Title of this study:
Taking the First Steps Toward Understanding the Tribulation II
Page 3 of 10
Macro Not Micro
In short, the signs Jesus has delineated are “macro,” not “micro.” That doesn’t mean, however, that the word “summer” - a season - in verse 32 leaves us to drift about in a sea of ambiguity. That’s because verse 33 narrows its definition considerably...
So likewise you, when you shall see all these things, know that it is near, even at the doors.
We know, then, that at the very least the word “summer”- depicting a whole season - means “even at the doors.” That brings us to Matthew 24:34.
Verily I say unto you, This generation shall not pass, till all these things be fulfilled.
The word “generation” has stirred up a great deal of controversy - some of it rather heated. And that’s because it’s a very elastic term - and often indicates different time-spans. In some passages, it delimits a forty year span of time (e.g., Numbers 32:13); in other passages, it is reckoned at one hundred and twenty years (Genesis 15:13-16); in still other passages, twenty years is indicated, and, last of all, in others, it simply means “contemporaries.” But whatever its meaning in other passages of scripture, its meaning here in verse 34 is obviously controlled by verse 33. In short, just as the word “summer” in verse 32 is controlled by the phrase “even at the doors” in verse 33, so too is the word “generation” in verse 34. All three terms are clearly commensurate with each other.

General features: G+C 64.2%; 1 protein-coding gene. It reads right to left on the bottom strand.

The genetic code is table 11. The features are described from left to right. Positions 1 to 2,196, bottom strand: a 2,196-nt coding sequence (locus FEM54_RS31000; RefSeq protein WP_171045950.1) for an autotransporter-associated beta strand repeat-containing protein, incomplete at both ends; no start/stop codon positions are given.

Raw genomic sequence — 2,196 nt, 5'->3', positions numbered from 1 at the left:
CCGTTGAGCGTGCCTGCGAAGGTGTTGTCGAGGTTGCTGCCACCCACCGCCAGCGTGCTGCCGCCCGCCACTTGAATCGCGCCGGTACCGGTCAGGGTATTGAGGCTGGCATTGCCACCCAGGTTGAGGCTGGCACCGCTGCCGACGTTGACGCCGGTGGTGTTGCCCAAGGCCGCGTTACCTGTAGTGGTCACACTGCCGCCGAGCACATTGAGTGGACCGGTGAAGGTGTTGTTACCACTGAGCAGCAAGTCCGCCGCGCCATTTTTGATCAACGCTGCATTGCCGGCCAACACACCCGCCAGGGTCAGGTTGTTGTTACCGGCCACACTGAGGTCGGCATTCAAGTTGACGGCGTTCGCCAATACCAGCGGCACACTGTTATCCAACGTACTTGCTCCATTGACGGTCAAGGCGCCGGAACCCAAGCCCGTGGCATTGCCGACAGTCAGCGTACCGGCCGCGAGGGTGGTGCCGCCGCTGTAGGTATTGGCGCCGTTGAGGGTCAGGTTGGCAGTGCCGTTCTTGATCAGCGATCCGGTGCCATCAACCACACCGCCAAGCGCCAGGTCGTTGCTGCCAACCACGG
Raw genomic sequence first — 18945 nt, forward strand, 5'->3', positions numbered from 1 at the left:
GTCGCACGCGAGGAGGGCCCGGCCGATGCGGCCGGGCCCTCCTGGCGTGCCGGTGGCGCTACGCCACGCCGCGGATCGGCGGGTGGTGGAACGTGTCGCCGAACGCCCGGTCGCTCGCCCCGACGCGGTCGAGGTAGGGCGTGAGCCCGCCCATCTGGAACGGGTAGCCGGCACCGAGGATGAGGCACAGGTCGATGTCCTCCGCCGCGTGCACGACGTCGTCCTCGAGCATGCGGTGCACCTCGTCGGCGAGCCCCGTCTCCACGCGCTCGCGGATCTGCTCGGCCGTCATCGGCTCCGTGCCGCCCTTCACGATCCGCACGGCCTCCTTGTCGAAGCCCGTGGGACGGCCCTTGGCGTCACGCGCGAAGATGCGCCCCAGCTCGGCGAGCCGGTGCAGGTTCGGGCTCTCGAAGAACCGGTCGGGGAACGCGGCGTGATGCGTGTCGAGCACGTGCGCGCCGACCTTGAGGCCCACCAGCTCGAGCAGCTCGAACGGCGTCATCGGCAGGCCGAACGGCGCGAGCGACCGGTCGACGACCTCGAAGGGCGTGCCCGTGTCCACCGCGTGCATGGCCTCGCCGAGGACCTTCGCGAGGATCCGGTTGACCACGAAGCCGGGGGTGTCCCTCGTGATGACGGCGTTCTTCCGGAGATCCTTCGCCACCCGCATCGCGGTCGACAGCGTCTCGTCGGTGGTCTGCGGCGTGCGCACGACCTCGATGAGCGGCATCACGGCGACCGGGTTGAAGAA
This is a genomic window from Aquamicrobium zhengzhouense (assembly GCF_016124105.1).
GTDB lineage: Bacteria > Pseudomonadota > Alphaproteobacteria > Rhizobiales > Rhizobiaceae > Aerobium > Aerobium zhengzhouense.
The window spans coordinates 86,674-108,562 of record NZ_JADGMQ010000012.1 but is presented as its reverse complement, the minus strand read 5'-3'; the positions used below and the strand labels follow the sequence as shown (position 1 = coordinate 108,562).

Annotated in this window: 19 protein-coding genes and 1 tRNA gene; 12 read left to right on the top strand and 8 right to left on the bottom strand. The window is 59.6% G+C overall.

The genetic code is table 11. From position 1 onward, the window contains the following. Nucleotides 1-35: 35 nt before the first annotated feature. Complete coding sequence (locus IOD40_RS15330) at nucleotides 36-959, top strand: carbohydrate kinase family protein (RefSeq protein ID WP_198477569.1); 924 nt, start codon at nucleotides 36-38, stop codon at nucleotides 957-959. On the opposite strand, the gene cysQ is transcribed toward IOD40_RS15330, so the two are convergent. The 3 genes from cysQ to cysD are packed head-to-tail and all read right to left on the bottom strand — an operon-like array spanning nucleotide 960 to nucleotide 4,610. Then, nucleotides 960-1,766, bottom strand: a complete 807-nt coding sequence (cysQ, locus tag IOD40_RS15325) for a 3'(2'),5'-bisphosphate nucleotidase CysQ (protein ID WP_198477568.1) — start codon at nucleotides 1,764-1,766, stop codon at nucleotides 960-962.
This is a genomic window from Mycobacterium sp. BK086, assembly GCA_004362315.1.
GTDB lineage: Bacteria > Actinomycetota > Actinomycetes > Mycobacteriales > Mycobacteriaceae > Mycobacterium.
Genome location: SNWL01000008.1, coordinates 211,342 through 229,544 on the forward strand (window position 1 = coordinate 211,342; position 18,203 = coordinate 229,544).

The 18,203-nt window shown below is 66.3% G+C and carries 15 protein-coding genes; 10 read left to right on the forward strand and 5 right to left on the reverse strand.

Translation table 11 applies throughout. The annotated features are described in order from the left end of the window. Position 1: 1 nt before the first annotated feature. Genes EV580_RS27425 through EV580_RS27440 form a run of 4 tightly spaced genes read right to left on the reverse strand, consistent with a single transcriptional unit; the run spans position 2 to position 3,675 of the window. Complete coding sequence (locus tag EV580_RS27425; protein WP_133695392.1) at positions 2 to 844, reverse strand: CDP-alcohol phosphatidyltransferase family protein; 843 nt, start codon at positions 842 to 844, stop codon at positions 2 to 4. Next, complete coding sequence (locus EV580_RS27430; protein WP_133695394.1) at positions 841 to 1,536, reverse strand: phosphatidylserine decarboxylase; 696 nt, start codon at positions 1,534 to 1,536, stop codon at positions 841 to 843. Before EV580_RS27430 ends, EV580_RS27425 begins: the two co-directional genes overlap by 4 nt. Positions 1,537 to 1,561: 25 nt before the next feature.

The bottom line is obvious: when the signs Jesus spelled out in Matthew 24 begin to appear, The Tribulation and The Second Coming are just over the horizon. Then, to emphasize their reliability, Jesus goes on to say...
Heaven and earth shall pass away, but my words shall not pass away.
Clearly, Jesus wants the church to lend credibility to the signs he has just delineated. He’s saying, “You can count on these signs to mean precisely what I’ve indicated - that when they appear, The Tribulation and the Second Coming are just “over the hill.” However, in the very next verse, as we’ve already noted, he goes on to stress that the signs are “macro,” not “micro” - that they delimit seasons, not days and hours.
But of that day and hour knoweth no man, no, not the angels of heaven, but my Father only.
Both Predictable and Unpredictable
The macro nature of the signs means the timing of The Tribulation is both predictable and unpredictable - meaning once the signs begin to appear we can know generally that The Tribulation is about to occur, but not exactly.
The Parable of the Fig Tree has now set the stage for the two parables that follow: a parable drawn from the story of the flood (verses 36-39) and the Parable of the Faithful Servant and the Unfaithful Servant (verses 43-51) - both of which revolve around the signs Jesus has spelled out in Matthew 24. The first parable is addressed to mankind generally - both believers and unbelievers. It begins the inclusio (see the schematic depiction of the inclusio on page 1).
But as the days of Noah were, so shall also the coming of the Son of man be.
For as in the days that were before the flood they were eating and drinking, marrying and giving in marriage, until the day that Noah entered into the ark,
And knew not until the flood came, and took them all away; so shall also the coming of the Son of man be.
Parable of the Flood: The Signs Will Be Ignored